This section is from the "Henley's Twentieth Century Formulas Recipes Processes" encyclopedia, by Norman W. Henley and others.
To obtain good water-resisting properties the first precaution is to make the concrete sufficiently wet. Dry-tamped backs, even from rich mixture, will always be porous and absorbent, while the same mixture in plastic condition will give blocks which are dense, strong, and water-tight. The difference in this respect is shown by the following tests of small concrete blocks, made by the writer. The concrete used was made of 1 part cement and 5 parts mixed fine and coarse sand, by weight.
No. 1. With 8 per cent water, rather dryer than ordinary block concrete, tamped in mold.
No. 2. With 10 per cent water, tamped in the mold, and the mold removed at once.
No. 3. With 25 per cent water, poured into a mold resting on a flat surface of dry sand; after 1 hour the surface was troweled smooth; mold not removed until set.
These blocks were allowed to harden a week in moist air, then dried. The weights, voids, and water absorption were as follows:
1 2 3
Damp Wet Poured
Weight, per cubic foot, pounds..... 122.2 123.9 110.0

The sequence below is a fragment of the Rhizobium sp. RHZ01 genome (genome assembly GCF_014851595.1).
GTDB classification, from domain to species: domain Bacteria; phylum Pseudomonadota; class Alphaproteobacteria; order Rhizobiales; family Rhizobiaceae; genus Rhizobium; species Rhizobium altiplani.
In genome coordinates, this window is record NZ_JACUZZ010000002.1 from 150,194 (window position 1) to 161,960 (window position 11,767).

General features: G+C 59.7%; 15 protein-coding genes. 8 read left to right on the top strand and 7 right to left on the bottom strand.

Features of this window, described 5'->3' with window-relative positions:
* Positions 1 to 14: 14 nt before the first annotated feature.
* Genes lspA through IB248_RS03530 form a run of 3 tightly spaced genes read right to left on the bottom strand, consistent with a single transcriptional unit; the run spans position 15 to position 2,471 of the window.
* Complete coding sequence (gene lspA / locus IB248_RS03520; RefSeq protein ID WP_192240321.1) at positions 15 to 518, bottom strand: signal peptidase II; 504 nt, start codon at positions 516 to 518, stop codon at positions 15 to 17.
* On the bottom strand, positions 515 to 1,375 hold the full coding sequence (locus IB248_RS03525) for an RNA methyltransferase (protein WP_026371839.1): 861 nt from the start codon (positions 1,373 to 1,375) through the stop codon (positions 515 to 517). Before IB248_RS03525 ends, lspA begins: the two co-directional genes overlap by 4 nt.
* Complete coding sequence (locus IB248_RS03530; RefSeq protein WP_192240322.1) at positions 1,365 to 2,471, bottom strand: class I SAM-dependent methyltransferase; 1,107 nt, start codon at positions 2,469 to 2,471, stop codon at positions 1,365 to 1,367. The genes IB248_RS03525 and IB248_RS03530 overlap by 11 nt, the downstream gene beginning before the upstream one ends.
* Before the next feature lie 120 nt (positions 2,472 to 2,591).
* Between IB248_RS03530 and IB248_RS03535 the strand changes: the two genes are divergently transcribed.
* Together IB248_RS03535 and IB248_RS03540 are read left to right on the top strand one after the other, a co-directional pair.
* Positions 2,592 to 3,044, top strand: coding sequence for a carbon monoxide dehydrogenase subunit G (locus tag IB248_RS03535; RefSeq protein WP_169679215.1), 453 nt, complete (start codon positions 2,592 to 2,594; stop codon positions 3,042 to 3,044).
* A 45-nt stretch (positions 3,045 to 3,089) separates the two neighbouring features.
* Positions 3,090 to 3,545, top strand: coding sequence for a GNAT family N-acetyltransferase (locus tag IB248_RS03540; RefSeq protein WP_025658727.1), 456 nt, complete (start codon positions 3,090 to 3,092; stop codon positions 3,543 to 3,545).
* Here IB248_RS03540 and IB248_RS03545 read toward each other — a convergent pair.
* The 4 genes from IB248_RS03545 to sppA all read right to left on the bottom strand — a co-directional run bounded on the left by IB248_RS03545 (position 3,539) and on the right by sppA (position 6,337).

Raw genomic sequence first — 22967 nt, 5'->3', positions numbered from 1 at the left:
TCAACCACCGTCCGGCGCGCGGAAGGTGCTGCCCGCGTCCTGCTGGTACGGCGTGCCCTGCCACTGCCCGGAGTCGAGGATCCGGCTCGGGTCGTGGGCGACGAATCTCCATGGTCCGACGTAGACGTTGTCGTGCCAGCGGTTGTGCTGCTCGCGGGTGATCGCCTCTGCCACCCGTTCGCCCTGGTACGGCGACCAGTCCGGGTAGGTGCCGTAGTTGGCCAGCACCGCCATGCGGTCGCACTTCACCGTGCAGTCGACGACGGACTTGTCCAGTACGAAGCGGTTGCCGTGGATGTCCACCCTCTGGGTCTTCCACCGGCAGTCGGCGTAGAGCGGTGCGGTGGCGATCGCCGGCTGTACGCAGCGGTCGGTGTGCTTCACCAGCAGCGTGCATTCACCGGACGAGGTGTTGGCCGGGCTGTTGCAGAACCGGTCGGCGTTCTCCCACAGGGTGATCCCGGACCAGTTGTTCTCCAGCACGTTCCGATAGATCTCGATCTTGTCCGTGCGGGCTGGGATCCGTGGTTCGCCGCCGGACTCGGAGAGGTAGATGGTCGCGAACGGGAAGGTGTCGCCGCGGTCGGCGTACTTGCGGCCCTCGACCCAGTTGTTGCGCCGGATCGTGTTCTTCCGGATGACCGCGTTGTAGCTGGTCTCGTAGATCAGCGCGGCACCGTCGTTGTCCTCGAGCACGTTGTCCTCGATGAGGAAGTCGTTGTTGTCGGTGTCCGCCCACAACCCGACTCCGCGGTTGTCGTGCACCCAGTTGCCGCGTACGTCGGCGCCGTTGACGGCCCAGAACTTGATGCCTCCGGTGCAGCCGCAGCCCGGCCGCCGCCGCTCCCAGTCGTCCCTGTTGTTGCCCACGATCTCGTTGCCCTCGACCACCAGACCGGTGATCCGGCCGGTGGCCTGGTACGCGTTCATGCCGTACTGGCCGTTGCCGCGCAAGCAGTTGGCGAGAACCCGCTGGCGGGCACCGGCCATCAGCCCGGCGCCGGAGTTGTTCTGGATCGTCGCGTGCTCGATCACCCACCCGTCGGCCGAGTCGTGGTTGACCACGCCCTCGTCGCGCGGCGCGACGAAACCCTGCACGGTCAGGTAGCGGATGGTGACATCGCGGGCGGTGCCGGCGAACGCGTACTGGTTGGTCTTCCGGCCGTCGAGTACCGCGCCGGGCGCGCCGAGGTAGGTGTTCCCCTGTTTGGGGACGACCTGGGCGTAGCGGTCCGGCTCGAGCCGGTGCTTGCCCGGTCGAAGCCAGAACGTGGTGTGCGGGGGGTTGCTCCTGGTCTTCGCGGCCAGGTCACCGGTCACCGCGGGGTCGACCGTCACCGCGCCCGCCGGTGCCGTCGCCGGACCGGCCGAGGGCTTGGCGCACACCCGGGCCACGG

Voids, calculated, per cent of volume 25.9 24.9 33.3
Water required to fill voids, per cent of weight....... 9.8 9.4 12.5
Water absorbed, after 2 hours, per cent of weight. . . 8.8 6.4 10.5
The rate at which these blocks absorbed water was then determined by drying them thoroughly, then placing them in a tray containing water 1/4 inch in depth," and weighing them at intervals.
1 2 3
Damp Wet Poured tamped tamped
1/2 hour.......... 2.0 0.9 1.8
1 hour.......... 3.2 1.1 2.5
2 hours......... 4.1 1.6 3.2
4 hours......... 5.2 2.0 3.8
24 hours......... 6.1 3.4 7.0
48 hours......... 6.4 4.3 7.5
These figures show that concrete which is sufficiently wet to be thoroughly plastic absorbs water much more slowly than dryer concrete, and prove the importance of using as much water as possible in the damp-tamping process.